Security-clearance backlogs bedevilled RCMP as employee allegedly leaked secrets

Audit concluded that “risks and gaps” were hampering effective delivery of security-screening program

The RCMP was struggling to keep staff security clearances up to date during the time a senior employee allegedly tried to pass secrets to adversaries, an internal Mountie audit shows.

The audit report stressed the importance of regularly reviewing the security status of RCMP employees to guard against the threat of an insider betraying the national police force by sharing sensitive information with the wrong people.

The auditors found all of the RCMP sections across Canada responsible for screening had “a significant backlog” of security updates to do, as well as smaller backlogs of new clearances and upgrades to higher security levels.

Overall, the audit concluded that “risks and gaps” were hampering effective delivery of the security-screening program to the force’s nearly 30,000 employees, 25,000 contractors and more than 17,000 volunteers in over 700 communities.

The little-noticed Audit of Personnel Security, completed in 2016 and quietly made public in edited form last year, takes on new relevance following the arrest this month of RCMP intelligence official Cameron Jay Ortis.

Ortis, 47, is accused of violating three sections of the Security of Information Act as well as two Criminal Code provisions, including breach of trust, for allegedly trying to disclose classified information to an unspecified foreign entity or terrorist group.

RCMP Commissioner Brenda Lucki has said the allegations against Ortis, if proven true, are extremely unsettling, given that he had access to intelligence from domestic and international allies.

The charge sheet lists seven counts against Ortis under the various provisions, dating from as early as Jan. 1, 2015, through to Sept. 12 of this year, when he was taken into custody. He is slated to make his third court appearance today.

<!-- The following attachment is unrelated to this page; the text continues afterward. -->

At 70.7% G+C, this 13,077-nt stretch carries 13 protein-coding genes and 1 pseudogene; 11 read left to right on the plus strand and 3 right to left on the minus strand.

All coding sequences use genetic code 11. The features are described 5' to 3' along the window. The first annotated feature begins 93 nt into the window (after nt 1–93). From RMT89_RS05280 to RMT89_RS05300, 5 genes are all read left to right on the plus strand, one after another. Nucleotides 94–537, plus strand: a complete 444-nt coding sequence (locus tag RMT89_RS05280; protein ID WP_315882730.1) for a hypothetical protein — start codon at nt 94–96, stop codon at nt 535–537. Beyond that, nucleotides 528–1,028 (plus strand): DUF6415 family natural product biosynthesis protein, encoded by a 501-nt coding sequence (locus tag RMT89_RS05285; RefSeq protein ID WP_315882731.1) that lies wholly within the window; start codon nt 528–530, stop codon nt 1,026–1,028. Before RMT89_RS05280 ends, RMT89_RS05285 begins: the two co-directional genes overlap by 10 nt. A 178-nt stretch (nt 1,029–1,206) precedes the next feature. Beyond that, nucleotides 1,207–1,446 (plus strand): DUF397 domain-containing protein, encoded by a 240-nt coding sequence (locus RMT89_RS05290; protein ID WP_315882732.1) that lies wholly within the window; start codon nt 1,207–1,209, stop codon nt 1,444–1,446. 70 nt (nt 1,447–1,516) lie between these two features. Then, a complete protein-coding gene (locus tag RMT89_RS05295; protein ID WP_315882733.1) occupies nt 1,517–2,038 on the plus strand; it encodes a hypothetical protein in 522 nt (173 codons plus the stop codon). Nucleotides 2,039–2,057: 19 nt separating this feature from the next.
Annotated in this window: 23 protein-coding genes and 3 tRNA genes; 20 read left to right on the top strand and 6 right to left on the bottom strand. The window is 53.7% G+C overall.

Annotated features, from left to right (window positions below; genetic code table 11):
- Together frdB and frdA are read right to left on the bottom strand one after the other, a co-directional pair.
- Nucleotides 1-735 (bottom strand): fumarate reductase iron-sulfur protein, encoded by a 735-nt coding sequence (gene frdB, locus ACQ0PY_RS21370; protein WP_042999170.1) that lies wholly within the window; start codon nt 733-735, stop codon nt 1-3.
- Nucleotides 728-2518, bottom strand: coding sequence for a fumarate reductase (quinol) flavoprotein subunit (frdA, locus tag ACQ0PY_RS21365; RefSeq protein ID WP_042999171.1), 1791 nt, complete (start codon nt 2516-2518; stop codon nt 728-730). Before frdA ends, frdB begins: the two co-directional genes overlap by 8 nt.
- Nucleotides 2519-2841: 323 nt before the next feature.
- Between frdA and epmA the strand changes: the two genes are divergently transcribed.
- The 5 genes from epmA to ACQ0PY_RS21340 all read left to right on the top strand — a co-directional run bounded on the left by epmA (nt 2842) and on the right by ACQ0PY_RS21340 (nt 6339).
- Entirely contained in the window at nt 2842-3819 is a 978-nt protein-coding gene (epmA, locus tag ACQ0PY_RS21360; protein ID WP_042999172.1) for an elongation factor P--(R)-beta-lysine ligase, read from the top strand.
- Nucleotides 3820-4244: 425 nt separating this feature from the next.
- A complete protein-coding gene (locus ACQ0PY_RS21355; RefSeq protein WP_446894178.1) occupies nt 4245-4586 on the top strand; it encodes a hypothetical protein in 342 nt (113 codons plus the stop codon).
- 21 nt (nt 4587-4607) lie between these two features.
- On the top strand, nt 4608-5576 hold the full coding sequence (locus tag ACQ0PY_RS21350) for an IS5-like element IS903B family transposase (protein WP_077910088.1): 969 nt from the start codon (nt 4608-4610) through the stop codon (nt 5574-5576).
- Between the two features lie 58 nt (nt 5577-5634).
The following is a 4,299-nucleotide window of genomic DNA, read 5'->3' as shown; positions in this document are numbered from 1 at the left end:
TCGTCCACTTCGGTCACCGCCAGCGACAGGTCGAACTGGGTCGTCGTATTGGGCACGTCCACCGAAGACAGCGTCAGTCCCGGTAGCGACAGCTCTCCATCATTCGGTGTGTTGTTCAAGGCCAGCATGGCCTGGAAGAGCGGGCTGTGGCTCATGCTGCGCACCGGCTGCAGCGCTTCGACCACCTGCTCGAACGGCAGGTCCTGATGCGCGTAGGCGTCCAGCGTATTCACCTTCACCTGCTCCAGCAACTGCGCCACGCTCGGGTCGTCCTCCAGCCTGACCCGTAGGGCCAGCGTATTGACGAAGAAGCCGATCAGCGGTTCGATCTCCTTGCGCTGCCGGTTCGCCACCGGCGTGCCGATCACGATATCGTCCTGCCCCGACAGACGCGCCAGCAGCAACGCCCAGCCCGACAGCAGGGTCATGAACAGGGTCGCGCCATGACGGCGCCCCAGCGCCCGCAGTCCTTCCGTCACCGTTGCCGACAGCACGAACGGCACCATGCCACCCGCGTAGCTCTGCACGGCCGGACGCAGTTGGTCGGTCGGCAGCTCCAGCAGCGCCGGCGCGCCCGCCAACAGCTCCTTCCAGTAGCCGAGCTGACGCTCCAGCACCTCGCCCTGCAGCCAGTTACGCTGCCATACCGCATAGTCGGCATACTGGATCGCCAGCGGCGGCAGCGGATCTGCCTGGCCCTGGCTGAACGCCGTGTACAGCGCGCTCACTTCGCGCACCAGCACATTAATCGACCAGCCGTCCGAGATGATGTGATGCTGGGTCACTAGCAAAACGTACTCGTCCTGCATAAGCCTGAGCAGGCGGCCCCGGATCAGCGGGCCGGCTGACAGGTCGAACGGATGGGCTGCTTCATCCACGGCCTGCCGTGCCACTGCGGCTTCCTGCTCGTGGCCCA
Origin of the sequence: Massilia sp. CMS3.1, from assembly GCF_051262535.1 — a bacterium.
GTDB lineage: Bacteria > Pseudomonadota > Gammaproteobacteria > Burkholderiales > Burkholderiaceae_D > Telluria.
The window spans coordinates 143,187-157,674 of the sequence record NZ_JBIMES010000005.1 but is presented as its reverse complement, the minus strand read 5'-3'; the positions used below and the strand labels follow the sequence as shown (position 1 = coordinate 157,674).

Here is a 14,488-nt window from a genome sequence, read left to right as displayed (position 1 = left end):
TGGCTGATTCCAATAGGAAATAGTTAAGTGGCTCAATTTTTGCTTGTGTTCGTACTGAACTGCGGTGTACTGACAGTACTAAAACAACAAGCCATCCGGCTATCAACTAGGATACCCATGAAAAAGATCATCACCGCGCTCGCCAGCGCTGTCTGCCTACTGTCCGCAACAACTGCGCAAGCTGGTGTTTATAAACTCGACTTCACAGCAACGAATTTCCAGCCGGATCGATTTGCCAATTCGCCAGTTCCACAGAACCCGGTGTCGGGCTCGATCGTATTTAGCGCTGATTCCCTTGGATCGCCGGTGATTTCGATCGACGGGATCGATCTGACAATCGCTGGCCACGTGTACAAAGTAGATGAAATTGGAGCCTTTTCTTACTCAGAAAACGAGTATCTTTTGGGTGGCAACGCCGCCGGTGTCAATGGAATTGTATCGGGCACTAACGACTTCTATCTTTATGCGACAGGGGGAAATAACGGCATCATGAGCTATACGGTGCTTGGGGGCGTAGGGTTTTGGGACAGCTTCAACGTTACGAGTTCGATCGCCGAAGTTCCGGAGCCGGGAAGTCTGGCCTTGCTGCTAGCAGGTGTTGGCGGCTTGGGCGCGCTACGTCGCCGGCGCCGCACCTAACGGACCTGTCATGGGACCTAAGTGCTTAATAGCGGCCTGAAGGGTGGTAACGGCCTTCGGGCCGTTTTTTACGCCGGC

“One of the many questions raised by the Ortis case is what internal security measures failed or might have failed,” said Wesley Wark, an intelligence expert who teaches at the University of Ottawa.

“The question of security clearances and security monitoring must be front and centre.”

ALSO WATCH: RCMP unveil new, state-of-the-art forensics lab

The RCMP’s personnel security program aims to ensure the reliability and security of people who have access to the force’s information systems, data and premises, the internal audit says.

This is achieved through the force’s security-screening process, which supports the issuance, denial, suspension or revocation of basic RCMP reliability status or, if required by the position, a secret or top-secret security clearance.

A top-secret “enhanced” clearance entails extra screening including a polygraph examination, commonly known as a lie-detector test.

Reliability status and secret clearances are valid for 10 years, while top-secret clearances must be updated every five years.

“Updates are a critical insider-threat mitigation measure,” the audit report says.

Lucki told a Sept. 17 news conference that Ortis held a valid top-secret clearance but said he had not undergone a polygraph test.

The RCMP declined to tell The Canadian Press this week when Ortis, who joined the force in 2007, underwent his most recent security update.

The police force also provided no answers to questions about any steps the RCMP may have taken in response to the internal audit’s findings.

The auditors said the force’s departmental security program had “experienced challenges in meeting service level expectations” due to funding pressures and increasing demand.